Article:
Do we need more examples of how conflicts of interest are causing the poor outcomes and excess costs that are wrecking our health care system?  Do we need more excuses not to eliminate conflicts of interest from guideline development?  Do we need more delay implementing the standards provided by the Institute of Medicine report on trustworthy guidelines?  Do we need more excuses not to drastically reduce conflicts of interest affecting academic medicine, medical societies, and disease specific non-profits, specifically starting with the earlier [and so far generally disregarded] Institute of Medicine report on conflicts of interest in medicine?

While we in the US argue incessantly in the details of minor reforms of our supposed free health care market, we ignore the rot at its foundations.  True health care reform would attack the conflicts of interest that have put money, not patients, at the center of health care…
I didn’t know it was quite that bad [but I should’ve]. No matter how often it’s pointed out, I still fall prey to discussing the issue itself when some matter medical bothers me. But by now, I ought to start with conflict of interest, or as Peter C Gøtzsche labels it – Organized Crime [a major force…]. And speaking of Peter Gøtzsche, one of the justifications for the new recommendations is a Cochrane Collaboration Meta-analysis update [Statins for the primary prevention of cardiovascular disease]. So do our idols have feet of clay? While that question is open for another day, the level of COI in the guideline authors is enough to invalidate the recommendations pending a review by a non-compromised panel. We’ve had more than our share of this kind of thing, and rather than debating how much COI is allowed, we’d best say "None!" At least for now, perhaps forever…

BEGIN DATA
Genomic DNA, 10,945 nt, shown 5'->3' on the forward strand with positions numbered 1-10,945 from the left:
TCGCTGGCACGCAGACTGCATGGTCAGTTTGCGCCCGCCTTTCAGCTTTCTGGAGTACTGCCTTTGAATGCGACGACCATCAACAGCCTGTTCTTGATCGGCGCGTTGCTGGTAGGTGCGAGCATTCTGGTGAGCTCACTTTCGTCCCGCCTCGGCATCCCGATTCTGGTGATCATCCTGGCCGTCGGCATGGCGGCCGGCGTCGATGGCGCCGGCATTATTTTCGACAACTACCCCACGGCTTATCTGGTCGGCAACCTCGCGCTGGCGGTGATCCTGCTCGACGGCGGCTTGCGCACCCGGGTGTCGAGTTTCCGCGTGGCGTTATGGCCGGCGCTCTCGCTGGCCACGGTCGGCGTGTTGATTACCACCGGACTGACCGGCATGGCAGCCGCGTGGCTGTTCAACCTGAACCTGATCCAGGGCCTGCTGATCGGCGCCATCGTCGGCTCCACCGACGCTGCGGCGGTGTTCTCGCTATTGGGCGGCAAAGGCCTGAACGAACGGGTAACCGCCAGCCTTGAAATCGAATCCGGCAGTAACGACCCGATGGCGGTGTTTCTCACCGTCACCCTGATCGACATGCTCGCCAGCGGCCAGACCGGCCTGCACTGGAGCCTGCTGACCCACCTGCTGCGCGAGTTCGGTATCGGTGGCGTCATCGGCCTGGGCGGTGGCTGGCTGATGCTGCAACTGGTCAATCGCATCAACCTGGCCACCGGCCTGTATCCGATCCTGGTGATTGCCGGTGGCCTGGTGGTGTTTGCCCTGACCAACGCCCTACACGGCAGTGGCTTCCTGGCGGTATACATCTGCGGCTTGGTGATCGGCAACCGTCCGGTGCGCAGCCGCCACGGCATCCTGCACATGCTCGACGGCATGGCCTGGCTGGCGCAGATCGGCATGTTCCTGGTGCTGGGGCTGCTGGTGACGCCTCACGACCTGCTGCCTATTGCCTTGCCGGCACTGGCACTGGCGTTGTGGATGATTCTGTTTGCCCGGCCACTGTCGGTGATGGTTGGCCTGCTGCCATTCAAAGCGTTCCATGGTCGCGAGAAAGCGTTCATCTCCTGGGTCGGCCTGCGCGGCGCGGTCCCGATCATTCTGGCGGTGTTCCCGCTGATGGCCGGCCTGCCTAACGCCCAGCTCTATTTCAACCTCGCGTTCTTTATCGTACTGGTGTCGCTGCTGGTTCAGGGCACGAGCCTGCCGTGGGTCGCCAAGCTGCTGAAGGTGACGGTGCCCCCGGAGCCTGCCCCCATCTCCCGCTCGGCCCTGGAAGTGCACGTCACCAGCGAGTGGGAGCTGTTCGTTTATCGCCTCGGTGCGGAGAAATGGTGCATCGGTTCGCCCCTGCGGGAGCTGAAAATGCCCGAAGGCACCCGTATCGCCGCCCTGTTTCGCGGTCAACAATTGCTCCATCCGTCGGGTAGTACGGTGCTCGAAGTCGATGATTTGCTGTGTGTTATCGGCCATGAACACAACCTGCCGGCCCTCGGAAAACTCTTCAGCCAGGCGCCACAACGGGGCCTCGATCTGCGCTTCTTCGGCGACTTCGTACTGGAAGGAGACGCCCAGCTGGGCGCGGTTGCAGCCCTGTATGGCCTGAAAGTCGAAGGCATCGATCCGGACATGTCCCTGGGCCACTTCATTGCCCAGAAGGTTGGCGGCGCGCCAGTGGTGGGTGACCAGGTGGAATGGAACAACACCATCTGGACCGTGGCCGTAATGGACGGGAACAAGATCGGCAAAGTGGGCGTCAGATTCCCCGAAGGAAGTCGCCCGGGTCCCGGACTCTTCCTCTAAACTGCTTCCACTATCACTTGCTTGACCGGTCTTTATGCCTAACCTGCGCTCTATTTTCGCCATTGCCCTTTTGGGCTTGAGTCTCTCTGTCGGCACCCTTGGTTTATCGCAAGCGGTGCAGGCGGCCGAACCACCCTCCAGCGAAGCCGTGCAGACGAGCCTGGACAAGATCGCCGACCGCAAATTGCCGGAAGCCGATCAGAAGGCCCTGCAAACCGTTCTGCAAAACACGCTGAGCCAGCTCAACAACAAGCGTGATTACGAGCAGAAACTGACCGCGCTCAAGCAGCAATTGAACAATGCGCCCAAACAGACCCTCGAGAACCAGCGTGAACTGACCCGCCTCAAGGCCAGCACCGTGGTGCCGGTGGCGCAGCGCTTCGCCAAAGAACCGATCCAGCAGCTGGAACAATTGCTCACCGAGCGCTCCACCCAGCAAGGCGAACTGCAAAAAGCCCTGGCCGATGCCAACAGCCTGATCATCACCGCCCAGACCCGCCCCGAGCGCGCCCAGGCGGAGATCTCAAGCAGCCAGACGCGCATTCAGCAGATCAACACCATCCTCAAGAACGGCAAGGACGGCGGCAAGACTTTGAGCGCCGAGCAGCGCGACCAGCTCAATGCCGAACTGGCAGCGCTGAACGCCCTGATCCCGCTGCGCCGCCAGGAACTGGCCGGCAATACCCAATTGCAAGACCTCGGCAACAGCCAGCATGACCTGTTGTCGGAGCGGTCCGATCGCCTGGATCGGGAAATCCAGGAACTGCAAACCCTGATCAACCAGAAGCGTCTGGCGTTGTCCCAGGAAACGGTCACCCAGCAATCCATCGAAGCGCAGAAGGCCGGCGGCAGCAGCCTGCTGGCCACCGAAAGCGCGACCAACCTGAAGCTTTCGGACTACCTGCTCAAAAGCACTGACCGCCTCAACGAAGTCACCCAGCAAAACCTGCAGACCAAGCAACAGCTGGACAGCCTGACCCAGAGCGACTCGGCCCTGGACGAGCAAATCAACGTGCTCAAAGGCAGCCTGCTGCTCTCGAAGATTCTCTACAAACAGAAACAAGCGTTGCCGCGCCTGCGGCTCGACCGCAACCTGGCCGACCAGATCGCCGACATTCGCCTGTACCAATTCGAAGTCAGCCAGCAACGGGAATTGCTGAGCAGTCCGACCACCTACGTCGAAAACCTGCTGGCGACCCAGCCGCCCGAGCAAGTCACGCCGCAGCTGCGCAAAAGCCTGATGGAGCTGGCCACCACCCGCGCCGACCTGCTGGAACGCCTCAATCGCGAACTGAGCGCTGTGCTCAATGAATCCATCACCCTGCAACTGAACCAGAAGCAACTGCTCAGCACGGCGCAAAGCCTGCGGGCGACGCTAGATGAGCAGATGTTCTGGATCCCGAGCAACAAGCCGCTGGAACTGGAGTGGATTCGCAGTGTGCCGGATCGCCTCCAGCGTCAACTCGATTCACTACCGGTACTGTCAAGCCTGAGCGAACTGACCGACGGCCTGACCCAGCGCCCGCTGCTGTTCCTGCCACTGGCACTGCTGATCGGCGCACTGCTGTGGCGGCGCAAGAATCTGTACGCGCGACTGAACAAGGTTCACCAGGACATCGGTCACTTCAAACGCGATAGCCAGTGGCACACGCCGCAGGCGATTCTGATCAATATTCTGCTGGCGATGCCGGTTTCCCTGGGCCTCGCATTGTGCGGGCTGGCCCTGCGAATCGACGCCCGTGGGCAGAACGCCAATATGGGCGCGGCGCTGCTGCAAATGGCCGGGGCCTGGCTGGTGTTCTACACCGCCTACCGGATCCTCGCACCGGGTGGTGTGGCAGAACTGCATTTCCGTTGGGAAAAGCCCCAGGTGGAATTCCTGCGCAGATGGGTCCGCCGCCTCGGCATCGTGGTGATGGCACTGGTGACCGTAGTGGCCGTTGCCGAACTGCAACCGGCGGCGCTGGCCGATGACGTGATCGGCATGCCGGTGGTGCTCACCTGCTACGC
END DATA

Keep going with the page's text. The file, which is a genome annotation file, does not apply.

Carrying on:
November 26, 2013 | 4:16 PM

    Aside from labeling one of the body’s requirements for healthy functioning as “bad”, it seems to me that demonstrating the benefits of a statin would require far more testing on with a large sample size for an extended period of time, before getting a green light to be passed out like candy as prevention for any conceivable measure of risk.

    November 26, 2013 | 5:26 PM

    The sound of the other shoe, dropping.

    November 27, 2013 | 9:01 AM

    When one is trying simply to be an informed patient and has become aware of all this corruption and COI in so many aspects of medicine, how on earth can a sound decision about medication be made? My internist wants me on statins; I have familial hypercholesterolimia (that’s probably not the correct spelling) and a family history of heart disease but I don’t smoke, I’m not overweight, I exercise, and I eat a fairly healthy diet. My blood pressure is okay. So how do I know whether or not I need to be taking a statin? This is all very confusing for those of us attempting to be good “consumers.” It’s tempting just to say I’ll take my chances and not take anything that’s advertised!